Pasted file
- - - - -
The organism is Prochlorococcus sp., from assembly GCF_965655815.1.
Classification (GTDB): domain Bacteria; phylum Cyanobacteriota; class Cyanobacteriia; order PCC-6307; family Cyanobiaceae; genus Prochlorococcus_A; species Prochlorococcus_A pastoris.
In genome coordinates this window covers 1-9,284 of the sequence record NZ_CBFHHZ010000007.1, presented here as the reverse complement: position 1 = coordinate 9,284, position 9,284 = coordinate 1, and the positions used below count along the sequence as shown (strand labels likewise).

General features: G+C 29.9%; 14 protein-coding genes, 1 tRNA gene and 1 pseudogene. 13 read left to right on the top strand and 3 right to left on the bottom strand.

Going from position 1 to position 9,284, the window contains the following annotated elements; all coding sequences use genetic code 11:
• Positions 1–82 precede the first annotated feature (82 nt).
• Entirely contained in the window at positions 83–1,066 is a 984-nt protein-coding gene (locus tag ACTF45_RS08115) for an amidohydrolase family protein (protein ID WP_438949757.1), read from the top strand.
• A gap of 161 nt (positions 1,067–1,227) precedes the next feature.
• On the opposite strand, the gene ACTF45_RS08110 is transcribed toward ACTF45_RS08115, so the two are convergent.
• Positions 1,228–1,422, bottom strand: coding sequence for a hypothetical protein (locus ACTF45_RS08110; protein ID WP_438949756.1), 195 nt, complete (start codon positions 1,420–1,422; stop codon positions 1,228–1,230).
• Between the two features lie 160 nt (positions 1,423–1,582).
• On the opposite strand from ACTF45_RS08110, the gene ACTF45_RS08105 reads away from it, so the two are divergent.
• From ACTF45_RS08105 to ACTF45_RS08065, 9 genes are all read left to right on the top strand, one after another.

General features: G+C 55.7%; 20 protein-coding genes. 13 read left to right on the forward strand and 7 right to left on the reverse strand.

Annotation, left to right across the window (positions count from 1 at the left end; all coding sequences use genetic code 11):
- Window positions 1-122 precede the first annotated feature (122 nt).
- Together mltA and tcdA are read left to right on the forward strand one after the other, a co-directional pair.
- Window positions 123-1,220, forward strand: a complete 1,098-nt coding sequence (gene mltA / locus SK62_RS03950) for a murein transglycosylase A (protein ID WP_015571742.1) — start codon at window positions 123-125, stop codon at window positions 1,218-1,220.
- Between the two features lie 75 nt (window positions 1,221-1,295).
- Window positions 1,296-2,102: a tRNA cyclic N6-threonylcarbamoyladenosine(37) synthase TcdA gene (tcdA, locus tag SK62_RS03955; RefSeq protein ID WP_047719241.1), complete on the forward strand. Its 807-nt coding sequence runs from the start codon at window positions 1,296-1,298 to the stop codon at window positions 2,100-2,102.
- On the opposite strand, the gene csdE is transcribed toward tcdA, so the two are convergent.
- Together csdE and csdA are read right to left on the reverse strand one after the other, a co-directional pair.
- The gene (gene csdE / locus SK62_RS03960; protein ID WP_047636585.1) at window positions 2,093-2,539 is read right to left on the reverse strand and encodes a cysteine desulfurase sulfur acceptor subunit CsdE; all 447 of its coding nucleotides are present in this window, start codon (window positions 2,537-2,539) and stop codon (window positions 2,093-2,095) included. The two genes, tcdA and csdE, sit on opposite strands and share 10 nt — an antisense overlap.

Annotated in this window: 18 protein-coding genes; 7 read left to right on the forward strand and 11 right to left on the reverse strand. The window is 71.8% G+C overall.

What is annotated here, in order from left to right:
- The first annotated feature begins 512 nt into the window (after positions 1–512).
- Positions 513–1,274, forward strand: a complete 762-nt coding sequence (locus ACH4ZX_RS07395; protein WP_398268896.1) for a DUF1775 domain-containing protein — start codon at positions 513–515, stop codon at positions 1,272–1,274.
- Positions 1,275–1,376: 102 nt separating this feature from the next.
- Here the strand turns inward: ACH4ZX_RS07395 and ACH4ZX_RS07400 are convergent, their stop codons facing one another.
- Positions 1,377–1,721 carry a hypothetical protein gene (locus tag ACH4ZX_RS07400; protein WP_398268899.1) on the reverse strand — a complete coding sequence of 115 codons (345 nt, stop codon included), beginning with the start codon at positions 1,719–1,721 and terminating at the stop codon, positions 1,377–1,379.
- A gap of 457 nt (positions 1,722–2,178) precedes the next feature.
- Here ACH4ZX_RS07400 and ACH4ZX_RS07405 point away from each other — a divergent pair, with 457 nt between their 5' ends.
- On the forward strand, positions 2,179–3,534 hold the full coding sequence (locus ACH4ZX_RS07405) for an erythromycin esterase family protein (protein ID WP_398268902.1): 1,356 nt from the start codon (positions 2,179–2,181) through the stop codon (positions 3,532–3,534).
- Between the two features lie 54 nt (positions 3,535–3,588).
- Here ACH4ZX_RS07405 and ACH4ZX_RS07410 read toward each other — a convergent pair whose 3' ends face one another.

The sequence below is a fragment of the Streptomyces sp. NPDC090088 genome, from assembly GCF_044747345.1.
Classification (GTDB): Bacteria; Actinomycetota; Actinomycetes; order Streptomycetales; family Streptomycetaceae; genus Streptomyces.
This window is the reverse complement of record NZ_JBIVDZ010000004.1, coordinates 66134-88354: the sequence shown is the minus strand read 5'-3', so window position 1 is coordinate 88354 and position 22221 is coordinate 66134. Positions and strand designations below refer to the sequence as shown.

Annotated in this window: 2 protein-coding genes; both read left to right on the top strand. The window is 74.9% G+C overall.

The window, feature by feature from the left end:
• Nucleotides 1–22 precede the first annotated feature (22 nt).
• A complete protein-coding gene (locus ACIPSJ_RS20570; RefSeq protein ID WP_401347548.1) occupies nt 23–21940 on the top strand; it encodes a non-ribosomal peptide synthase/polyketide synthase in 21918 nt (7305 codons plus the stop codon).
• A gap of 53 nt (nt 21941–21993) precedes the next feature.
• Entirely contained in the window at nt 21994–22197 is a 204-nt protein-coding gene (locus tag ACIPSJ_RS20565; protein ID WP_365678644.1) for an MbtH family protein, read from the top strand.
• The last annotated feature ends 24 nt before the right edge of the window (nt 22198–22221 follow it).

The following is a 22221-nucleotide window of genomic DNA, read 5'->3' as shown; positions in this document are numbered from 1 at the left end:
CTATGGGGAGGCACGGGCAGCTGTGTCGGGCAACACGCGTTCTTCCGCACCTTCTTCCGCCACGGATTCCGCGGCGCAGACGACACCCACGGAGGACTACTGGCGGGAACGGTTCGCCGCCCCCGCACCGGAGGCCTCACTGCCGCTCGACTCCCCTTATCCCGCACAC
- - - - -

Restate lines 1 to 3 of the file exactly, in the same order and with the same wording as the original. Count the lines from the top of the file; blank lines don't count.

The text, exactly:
The organism is Prochlorococcus sp., from assembly GCF_965655815.1.
Classification (GTDB): domain Bacteria; phylum Cyanobacteriota; class Cyanobacteriia; order PCC-6307; family Cyanobiaceae; genus Prochlorococcus_A; species Prochlorococcus_A pastoris.
In genome coordinates this window covers 1-9,284 of the sequence record NZ_CBFHHZ010000007.1, presented here as the reverse complement: position 1 = coordinate 9,284, position 9,284 = coordinate 1, and the positions used below count along the sequence as shown (strand labels likewise).